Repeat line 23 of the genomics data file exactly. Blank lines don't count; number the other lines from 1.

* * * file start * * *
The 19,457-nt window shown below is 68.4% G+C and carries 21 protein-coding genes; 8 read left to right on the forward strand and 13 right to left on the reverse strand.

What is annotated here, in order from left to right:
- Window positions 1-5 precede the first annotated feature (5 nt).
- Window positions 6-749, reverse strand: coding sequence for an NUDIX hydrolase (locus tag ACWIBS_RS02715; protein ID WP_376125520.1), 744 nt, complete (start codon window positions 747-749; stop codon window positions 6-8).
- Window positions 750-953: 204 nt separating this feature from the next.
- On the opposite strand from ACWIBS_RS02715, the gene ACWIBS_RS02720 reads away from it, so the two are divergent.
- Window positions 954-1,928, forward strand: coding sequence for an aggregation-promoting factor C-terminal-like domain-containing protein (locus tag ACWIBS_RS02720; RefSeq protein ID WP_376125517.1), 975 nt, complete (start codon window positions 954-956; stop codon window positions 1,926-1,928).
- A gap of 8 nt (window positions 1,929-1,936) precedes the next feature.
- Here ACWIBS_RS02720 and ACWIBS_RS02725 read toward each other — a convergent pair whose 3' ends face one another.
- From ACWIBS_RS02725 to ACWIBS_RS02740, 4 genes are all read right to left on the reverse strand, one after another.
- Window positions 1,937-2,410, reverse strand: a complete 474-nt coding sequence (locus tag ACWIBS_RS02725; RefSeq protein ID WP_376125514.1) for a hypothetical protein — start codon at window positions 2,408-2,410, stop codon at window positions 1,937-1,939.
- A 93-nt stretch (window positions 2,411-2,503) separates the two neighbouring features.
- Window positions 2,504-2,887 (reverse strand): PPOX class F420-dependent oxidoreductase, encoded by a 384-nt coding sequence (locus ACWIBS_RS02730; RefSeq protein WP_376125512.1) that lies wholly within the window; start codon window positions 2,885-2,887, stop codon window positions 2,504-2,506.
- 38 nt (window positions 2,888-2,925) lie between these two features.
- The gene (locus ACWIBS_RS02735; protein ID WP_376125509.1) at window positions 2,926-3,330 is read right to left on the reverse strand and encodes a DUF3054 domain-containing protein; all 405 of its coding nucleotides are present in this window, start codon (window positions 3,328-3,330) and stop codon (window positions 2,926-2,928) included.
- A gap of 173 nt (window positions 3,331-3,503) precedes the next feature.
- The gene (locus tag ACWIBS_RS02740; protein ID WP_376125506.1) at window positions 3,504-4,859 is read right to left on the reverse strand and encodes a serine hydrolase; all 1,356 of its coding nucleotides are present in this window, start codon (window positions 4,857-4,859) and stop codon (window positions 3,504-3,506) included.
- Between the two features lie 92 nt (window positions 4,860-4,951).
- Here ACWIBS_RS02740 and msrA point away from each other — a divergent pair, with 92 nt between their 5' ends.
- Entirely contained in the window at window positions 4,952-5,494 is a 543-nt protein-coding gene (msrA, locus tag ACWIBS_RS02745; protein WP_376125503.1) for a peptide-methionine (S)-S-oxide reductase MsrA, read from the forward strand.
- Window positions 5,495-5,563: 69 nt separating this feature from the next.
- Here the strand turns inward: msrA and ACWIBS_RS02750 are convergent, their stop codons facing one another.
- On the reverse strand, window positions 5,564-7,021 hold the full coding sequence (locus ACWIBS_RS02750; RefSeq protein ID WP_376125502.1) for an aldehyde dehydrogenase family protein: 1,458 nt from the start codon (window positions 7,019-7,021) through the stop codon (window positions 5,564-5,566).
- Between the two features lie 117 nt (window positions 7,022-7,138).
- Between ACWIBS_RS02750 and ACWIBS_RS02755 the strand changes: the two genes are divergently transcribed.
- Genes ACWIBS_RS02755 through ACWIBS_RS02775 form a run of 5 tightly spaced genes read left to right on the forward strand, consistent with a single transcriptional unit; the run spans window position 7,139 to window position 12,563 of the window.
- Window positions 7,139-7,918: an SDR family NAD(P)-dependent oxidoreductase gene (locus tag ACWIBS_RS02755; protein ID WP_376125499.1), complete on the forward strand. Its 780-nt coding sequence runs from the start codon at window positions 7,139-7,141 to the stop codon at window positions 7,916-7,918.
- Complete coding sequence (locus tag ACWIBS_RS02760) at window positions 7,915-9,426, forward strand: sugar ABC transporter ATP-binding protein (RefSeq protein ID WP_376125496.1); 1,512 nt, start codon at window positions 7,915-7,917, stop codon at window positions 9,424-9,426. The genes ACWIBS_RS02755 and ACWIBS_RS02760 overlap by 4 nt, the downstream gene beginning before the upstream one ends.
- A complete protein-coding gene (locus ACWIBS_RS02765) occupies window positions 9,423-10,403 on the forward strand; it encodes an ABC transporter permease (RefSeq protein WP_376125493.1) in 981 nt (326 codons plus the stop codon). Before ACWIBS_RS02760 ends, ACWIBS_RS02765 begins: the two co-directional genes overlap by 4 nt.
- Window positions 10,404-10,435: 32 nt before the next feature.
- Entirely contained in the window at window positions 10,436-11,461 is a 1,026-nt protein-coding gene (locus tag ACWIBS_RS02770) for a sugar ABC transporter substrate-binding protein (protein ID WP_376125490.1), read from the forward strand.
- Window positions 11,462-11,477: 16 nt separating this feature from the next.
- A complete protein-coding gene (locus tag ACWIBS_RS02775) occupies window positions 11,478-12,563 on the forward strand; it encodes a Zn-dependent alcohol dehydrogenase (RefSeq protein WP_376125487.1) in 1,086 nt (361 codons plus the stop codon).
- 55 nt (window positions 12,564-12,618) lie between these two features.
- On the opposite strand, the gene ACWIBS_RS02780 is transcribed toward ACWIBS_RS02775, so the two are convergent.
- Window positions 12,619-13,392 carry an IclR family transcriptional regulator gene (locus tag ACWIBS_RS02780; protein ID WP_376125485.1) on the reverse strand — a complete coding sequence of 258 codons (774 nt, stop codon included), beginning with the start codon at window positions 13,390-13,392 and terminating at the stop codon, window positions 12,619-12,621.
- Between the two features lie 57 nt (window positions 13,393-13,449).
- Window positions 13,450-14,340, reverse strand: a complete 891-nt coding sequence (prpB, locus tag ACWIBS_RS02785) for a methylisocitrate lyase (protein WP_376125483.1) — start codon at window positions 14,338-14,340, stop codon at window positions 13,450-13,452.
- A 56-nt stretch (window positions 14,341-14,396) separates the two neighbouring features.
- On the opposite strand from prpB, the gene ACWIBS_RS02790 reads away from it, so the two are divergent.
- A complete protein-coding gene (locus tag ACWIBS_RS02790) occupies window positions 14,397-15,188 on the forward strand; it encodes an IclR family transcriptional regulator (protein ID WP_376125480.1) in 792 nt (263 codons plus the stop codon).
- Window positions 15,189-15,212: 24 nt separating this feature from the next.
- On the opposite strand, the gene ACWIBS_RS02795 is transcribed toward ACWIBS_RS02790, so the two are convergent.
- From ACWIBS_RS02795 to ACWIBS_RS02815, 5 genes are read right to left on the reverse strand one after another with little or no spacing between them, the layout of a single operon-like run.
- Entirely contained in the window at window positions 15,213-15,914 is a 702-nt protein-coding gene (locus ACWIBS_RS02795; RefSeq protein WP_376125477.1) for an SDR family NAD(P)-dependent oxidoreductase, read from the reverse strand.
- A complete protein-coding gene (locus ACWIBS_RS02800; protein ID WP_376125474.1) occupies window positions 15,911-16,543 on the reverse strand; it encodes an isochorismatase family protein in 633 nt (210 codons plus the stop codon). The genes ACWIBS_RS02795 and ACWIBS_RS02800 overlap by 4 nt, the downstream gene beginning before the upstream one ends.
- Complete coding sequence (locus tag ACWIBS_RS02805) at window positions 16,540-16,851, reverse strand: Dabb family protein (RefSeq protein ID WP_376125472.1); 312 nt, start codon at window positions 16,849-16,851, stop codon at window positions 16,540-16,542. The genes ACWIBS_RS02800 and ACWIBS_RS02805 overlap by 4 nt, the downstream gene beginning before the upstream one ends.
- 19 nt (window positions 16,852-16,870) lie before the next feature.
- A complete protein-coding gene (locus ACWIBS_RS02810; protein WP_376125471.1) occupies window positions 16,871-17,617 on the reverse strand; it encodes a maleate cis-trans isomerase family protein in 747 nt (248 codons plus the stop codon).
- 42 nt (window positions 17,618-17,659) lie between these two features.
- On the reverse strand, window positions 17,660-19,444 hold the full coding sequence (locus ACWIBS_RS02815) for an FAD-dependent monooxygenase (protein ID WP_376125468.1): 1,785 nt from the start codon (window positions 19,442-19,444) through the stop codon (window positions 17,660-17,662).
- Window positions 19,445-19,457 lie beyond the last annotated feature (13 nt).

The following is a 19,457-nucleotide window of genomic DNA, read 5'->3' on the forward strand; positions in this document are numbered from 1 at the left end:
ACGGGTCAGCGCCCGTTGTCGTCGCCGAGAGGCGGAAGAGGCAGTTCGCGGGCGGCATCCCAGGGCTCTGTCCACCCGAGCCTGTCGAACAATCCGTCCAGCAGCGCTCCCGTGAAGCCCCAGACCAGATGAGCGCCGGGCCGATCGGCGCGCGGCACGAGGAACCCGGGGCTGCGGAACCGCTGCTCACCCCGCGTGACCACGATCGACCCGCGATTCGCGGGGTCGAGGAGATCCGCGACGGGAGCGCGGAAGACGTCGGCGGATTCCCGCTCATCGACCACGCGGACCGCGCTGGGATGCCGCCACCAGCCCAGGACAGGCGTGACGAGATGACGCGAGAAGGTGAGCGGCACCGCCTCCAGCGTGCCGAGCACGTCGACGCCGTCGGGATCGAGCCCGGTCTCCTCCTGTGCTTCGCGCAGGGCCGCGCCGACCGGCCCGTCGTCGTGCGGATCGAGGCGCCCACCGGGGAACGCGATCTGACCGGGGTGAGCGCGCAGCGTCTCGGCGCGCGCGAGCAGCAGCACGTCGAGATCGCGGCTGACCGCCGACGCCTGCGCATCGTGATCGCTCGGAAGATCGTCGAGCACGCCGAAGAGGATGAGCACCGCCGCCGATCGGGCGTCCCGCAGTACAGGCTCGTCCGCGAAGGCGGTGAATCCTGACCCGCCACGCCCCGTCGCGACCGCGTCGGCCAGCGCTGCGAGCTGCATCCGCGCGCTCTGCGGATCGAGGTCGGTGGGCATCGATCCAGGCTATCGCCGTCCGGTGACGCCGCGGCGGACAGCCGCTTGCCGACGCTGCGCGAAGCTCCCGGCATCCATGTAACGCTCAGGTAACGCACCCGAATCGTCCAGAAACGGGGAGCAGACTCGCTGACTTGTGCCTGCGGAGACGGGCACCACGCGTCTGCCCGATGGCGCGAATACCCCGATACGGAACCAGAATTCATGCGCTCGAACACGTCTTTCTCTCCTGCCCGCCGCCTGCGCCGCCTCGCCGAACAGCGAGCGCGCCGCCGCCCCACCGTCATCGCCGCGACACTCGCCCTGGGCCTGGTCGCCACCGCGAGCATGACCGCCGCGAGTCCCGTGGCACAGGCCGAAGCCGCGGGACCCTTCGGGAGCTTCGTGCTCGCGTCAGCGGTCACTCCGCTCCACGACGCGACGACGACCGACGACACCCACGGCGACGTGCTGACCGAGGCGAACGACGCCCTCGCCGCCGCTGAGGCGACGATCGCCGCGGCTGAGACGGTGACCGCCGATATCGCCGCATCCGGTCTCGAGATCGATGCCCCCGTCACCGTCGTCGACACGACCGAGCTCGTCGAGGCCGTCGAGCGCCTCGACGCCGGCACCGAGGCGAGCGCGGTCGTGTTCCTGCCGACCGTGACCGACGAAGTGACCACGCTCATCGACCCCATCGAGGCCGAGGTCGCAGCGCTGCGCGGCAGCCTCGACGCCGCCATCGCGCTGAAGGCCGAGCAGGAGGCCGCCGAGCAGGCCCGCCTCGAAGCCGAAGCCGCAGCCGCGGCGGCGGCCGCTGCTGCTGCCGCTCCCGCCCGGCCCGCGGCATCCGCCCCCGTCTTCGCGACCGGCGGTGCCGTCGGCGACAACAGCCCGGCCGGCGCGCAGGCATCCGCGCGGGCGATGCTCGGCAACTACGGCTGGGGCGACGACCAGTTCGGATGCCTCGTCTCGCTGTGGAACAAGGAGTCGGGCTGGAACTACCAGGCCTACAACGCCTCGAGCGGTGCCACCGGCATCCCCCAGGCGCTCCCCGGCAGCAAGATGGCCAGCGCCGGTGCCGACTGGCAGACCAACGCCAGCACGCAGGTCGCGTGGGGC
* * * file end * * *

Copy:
- On the reverse strand, window positions 5,564-7,021 hold the full coding sequence (locus ACWIBS_RS02750; RefSeq protein ID WP_376125502.1) for an aldehyde dehydrogenase family protein: 1,458 nt from the start codon (window positions 7,019-7,021) through the stop codon (window positions 5,564-5,566).